There was no further scoring in the period, but not for lack of effort by the Predators. For the first time in a looong time, the Predators were not afraid to shoot the puck, and shoot the puck they did. In the second period, the Predators forechecked hard, created turnovers, and the result of their effort was a 16-7 shot advantage. By far and away, this was the best period of hockey that the Predators had played in their last five games.
Once again, the Predators were heading into the final 20 minutes of hockey with the game in the balance. Would this be the game where the Predators took control of a game and skated away with a victory?
The third period was another back and forth period of hockey, with both teams skating hard. Neither team could crack the scoreboard, although they had good chances. The positive for the Predators is that there was no drop off in their intensity and their effort.
The Predators would break the tie at 12:21 of the third because of good work by Craig Smith and Jordin Tootoo in the corner to control the puck. Tootoo got the puck and passed to Nick Spaling in the low slot who rifled a shot past Khabibulin to give the Predators a 2-1 lead.
This goal was a direct result of hard work on the boards by Smith and Tootoo and the desire to win the puck battle, something that had been absent in the Predators previous four losses.
The remainder of the period saw the Predators continue their aggressive play and hard forechecking. They blocked shots when the Oilers pulled Khabibulin with time running down, and as the seconds melted away to a Predators victory, they had achieved what they had failed to achieve in their previous four contests.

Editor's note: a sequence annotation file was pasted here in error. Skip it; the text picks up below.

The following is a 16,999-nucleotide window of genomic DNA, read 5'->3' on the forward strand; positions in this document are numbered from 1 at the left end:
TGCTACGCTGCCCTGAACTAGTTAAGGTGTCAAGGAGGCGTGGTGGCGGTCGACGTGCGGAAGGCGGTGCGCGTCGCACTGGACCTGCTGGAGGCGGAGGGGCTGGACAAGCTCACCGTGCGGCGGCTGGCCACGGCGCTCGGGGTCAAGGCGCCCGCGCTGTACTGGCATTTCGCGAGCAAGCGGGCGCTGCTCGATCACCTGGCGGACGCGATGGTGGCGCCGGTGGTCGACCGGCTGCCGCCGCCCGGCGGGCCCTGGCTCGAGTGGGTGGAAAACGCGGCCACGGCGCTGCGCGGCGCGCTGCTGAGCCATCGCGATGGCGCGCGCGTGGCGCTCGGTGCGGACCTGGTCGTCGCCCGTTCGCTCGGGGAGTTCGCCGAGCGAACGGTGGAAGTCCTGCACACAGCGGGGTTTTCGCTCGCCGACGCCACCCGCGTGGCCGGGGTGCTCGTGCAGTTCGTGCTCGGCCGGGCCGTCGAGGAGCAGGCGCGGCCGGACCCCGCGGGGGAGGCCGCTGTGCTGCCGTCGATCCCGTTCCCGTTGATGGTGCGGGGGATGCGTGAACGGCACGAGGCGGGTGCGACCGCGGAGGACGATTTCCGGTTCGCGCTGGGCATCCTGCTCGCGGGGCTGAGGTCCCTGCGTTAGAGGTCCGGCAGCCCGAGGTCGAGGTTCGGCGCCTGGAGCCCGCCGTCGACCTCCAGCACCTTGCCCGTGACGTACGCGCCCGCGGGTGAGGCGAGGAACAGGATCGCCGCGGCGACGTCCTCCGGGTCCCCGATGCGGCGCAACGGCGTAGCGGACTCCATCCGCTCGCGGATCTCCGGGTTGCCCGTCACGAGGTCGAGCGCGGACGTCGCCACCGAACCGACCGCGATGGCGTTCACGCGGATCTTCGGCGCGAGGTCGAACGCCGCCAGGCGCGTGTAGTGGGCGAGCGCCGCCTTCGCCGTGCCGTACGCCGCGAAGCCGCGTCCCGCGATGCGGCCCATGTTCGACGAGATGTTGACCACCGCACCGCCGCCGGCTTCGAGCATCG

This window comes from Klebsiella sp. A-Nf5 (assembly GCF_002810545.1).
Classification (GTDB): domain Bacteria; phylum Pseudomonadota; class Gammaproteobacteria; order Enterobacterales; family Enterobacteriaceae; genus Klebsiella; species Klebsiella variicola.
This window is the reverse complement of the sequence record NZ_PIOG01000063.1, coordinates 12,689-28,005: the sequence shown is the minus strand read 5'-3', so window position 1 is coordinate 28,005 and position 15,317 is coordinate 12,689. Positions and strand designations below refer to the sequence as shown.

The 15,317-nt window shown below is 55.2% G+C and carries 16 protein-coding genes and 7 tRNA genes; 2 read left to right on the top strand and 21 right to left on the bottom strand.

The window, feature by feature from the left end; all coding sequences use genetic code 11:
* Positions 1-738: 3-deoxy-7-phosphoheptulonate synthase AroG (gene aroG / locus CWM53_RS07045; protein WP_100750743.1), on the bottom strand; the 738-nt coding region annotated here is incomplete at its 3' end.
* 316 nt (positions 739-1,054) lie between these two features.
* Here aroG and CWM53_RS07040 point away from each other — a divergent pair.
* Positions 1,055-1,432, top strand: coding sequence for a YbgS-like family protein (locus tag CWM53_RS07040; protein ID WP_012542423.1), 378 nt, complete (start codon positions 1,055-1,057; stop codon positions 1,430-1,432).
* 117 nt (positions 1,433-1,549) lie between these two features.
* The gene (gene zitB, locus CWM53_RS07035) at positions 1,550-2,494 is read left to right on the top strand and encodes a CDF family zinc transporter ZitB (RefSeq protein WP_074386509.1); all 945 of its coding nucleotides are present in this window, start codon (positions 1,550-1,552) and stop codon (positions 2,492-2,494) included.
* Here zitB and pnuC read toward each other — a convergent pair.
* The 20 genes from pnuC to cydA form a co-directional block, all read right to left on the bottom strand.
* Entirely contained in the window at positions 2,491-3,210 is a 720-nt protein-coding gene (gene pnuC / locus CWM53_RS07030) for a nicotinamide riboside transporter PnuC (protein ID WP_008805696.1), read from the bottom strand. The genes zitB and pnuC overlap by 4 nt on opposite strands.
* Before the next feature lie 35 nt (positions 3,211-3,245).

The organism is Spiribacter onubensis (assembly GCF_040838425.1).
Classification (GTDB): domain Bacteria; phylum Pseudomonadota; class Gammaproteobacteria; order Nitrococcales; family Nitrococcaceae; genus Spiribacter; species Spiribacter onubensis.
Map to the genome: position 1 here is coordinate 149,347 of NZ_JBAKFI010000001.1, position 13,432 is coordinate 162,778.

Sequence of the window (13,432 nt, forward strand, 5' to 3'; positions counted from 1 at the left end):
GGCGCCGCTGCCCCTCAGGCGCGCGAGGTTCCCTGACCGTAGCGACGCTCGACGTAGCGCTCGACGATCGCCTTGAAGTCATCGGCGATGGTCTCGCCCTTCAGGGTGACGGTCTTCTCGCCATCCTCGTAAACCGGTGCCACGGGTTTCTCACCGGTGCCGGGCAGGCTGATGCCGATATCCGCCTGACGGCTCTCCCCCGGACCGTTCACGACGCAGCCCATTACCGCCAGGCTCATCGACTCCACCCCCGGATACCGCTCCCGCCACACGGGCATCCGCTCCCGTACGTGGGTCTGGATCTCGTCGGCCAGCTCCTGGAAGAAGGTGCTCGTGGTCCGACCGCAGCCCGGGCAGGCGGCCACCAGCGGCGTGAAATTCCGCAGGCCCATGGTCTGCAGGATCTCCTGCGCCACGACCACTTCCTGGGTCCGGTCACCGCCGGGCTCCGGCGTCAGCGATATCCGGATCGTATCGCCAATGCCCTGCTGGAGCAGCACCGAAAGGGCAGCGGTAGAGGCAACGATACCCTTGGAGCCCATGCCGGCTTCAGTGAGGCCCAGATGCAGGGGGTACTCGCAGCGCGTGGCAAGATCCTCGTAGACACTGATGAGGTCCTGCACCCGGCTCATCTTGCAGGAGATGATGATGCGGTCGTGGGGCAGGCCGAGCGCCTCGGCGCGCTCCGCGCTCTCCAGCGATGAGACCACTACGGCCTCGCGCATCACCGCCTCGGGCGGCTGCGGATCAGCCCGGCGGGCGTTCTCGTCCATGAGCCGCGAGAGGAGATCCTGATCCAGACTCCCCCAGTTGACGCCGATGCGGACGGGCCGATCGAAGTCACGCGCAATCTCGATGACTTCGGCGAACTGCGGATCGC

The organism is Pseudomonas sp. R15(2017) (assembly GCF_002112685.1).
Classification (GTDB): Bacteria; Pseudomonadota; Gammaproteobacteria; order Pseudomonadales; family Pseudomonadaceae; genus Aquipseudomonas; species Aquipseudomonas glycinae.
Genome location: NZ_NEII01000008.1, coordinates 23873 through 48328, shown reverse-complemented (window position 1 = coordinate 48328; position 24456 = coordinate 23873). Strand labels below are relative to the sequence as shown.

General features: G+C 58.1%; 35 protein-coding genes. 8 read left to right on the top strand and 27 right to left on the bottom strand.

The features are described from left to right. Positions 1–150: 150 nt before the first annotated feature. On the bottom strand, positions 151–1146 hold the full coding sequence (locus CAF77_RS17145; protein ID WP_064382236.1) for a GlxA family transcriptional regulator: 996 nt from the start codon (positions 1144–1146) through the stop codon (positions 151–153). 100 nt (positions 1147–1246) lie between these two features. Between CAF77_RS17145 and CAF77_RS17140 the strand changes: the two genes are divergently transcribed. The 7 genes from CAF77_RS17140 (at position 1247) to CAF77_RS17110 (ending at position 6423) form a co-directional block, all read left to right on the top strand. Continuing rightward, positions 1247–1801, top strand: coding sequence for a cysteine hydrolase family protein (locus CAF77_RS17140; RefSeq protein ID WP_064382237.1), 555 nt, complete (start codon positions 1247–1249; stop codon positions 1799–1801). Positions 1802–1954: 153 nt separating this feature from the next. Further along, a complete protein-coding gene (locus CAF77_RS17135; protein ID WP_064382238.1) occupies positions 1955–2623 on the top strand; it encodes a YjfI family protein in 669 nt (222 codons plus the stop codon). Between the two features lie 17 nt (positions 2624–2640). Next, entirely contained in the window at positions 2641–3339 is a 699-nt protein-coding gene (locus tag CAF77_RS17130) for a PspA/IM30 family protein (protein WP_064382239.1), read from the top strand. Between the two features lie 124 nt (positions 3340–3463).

A victory the Predator way.
For Anders Lindback, it was his first win of the season.
This was a pivotal game for the Predators, not only just to stop the four game losing streak, but to instill again in the team the value of playing hockey like this team is capable of playing. The Predators will not often win pretty, but they will win the majority of their games where they work like they did tonight.
Evidence of how hard they worked was the final shot total. The Predators out shot an explosive Oilers squad by at 31-18 margin.
Good things happen when you shoot the puck, boys.
Here is what this team should take away from this contest: when you win puck battles, when you skate hard, when you are strong on the puck, good things happen.
Hopefully, we have learned this lesson.
My three stars:
1. Nick Spaling
2. Anders Lindback
3. Shea Weber
About the Author: A native Nashvillian that grew up with minor league hockey, I'm now a devoted Predators fan and NHL follower. I have had the privilege of allowing my children to grow up watching the Predators and seeing the joy on their face when they are at a game. By day, I am a partner in an independent investment management company in the Nashville area. I played collegiate football and graduated from the University of South Carolina and graduated from the LSU graduate School of Banking. So yes, there are real true southern hockey fans in these non-traditional markets.